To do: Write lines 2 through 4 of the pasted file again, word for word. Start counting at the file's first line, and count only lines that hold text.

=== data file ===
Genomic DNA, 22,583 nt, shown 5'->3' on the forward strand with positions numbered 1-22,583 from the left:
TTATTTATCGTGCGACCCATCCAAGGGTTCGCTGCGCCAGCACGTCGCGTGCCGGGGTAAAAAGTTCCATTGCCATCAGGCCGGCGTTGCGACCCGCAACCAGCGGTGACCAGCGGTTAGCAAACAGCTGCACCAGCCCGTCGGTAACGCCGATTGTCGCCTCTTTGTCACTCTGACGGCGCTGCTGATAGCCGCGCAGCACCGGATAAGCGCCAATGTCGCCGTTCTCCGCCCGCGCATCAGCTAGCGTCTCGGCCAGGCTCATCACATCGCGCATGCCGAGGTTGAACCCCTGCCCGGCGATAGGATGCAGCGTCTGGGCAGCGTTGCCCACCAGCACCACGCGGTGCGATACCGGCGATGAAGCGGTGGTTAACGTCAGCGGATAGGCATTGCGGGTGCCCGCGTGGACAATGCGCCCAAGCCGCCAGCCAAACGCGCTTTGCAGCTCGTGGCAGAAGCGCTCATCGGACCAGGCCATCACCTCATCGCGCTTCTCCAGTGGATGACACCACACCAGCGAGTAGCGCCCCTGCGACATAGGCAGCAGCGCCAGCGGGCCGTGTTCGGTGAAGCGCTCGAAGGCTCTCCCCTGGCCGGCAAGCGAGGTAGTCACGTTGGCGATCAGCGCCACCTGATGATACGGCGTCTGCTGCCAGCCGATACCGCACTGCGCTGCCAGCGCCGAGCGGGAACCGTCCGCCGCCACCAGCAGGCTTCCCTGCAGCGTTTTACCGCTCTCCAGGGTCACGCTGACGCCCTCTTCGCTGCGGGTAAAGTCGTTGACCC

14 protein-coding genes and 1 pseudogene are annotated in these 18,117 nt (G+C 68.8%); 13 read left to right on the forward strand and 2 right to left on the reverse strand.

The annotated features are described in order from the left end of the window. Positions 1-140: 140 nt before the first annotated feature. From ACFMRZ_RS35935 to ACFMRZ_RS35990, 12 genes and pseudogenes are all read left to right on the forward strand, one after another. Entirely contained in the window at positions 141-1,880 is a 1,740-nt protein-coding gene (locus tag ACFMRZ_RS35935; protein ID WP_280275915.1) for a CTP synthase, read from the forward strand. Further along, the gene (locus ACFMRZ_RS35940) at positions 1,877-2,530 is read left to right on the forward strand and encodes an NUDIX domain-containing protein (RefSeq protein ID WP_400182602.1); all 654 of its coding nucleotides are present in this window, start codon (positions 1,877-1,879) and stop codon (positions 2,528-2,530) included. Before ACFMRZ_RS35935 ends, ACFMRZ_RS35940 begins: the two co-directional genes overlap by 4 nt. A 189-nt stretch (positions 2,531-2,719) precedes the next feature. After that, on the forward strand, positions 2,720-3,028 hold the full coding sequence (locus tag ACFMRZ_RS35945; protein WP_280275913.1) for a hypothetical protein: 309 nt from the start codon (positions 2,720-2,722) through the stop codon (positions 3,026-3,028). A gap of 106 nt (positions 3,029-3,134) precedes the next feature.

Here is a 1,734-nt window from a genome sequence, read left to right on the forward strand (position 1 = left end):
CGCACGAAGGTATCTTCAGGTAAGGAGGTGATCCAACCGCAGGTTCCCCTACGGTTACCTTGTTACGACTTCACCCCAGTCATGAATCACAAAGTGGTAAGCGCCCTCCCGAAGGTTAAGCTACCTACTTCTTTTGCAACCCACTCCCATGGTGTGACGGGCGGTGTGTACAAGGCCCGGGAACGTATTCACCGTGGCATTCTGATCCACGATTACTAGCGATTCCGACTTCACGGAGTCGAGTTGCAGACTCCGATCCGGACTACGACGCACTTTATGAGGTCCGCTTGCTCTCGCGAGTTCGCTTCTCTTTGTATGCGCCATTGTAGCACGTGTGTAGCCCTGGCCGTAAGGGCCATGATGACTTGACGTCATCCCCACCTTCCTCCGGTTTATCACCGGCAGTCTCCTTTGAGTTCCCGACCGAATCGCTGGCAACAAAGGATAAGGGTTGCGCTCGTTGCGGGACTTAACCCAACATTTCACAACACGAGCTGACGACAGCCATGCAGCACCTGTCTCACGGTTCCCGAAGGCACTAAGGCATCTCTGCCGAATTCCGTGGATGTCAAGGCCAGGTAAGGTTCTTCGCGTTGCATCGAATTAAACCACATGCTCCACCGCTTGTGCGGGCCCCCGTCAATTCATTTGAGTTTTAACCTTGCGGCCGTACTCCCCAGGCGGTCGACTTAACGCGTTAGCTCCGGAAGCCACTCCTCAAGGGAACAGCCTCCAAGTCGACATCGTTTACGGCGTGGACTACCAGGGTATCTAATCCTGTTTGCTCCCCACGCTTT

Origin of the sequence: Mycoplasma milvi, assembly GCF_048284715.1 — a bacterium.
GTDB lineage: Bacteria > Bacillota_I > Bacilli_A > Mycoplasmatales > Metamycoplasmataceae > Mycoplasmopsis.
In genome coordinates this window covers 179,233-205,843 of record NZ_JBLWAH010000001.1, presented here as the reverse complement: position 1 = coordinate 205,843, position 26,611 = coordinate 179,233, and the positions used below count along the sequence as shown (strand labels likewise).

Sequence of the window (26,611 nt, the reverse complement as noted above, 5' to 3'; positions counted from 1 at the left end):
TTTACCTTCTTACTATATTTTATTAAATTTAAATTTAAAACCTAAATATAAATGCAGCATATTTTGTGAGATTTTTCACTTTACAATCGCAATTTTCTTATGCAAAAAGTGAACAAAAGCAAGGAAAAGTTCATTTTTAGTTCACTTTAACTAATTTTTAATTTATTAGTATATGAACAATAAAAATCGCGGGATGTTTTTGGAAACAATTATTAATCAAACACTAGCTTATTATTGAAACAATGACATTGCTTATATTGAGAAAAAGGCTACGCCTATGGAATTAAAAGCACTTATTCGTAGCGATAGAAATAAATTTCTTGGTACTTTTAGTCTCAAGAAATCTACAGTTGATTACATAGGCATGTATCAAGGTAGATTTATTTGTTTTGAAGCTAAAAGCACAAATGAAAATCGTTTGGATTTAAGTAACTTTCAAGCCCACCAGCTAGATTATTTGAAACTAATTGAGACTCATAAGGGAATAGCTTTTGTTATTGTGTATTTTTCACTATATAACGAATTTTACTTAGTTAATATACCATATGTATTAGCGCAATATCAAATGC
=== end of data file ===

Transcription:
TTATTTATCGTGCGACCCATCCAAGGGTTCGCTGCGCCAGCACGTCGCGTGCCGGGGTAAAAAGTTCCATTGCCATCAGGCCGGCGTTGCGACCCGCAACCAGCGGTGACCAGCGGTTAGCAAACAGCTGCACCAGCCCGTCGGTAACGCCGATTGTCGCCTCTTTGTCACTCTGACGGCGCTGCTGATAGCCGCGCAGCACCGGATAAGCGCCAATGTCGCCGTTCTCCGCCCGCGCATCAGCTAGCGTCTCGGCCAGGCTCATCACATCGCGCATGCCGAGGTTGAACCCCTGCCCGGCGATAGGATGCAGCGTCTGGGCAGCGTTGCCCACCAGCACCACGCGGTGCGATACCGGCGATGAAGCGGTGGTTAACGTCAGCGGATAGGCATTGCGGGTGCCCGCGTGGACAATGCGCCCAAGCCGCCAGCCAAACGCGCTTTGCAGCTCGTGGCAGAAGCGCTCATCGGACCAGGCCATCACCTCATCGCGCTTCTCCAGTGGATGACACCACACCAGCGAGTAGCGCCCCTGCGACATAGGCAGCAGCGCCAGCGGGCCGTGTTCGGTGAAGCGCTCGAAGGCTCTCCCCTGGCCGGCAAGCGAGGTAGTCACGTTGGCGATCAGCGCCACCTGATGATACGGCGTCTGCTGCCAGCCGATACCGCACTGCGCTGCCAGCGCCGAGCGGGAACCGTCCGCCGCCACCAGCAGGCTTCCCTGCAGCGTTTTACCGCTCTCCAGGGTCACGCTGACGCCCTCTTCGCTGCGGGTAAAGTCGTTGACCC

14 protein-coding genes and 1 pseudogene are annotated in these 18,117 nt (G+C 68.8%); 13 read left to right on the forward strand and 2 right to left on the reverse strand.

The annotated features are described in order from the left end of the window. Positions 1-140: 140 nt before the first annotated feature. From ACFMRZ_RS35935 to ACFMRZ_RS35990, 12 genes and pseudogenes are all read left to right on the forward strand, one after another. Entirely contained in the window at positions 141-1,880 is a 1,740-nt protein-coding gene (locus tag ACFMRZ_RS35935; protein ID WP_280275915.1) for a CTP synthase, read from the forward strand. Further along, the gene (locus ACFMRZ_RS35940) at positions 1,877-2,530 is read left to right on the forward strand and encodes an NUDIX domain-containing protein (RefSeq protein ID WP_400182602.1); all 654 of its coding nucleotides are present in this window, start codon (positions 1,877-1,879) and stop codon (positions 2,528-2,530) included. Before ACFMRZ_RS35935 ends, ACFMRZ_RS35940 begins: the two co-directional genes overlap by 4 nt. A 189-nt stretch (positions 2,531-2,719) precedes the next feature. After that, on the forward strand, positions 2,720-3,028 hold the full coding sequence (locus tag ACFMRZ_RS35945; protein WP_280275913.1) for a hypothetical protein: 309 nt from the start codon (positions 2,720-2,722) through the stop codon (positions 3,026-3,028). A gap of 106 nt (positions 3,029-3,134) precedes the next feature.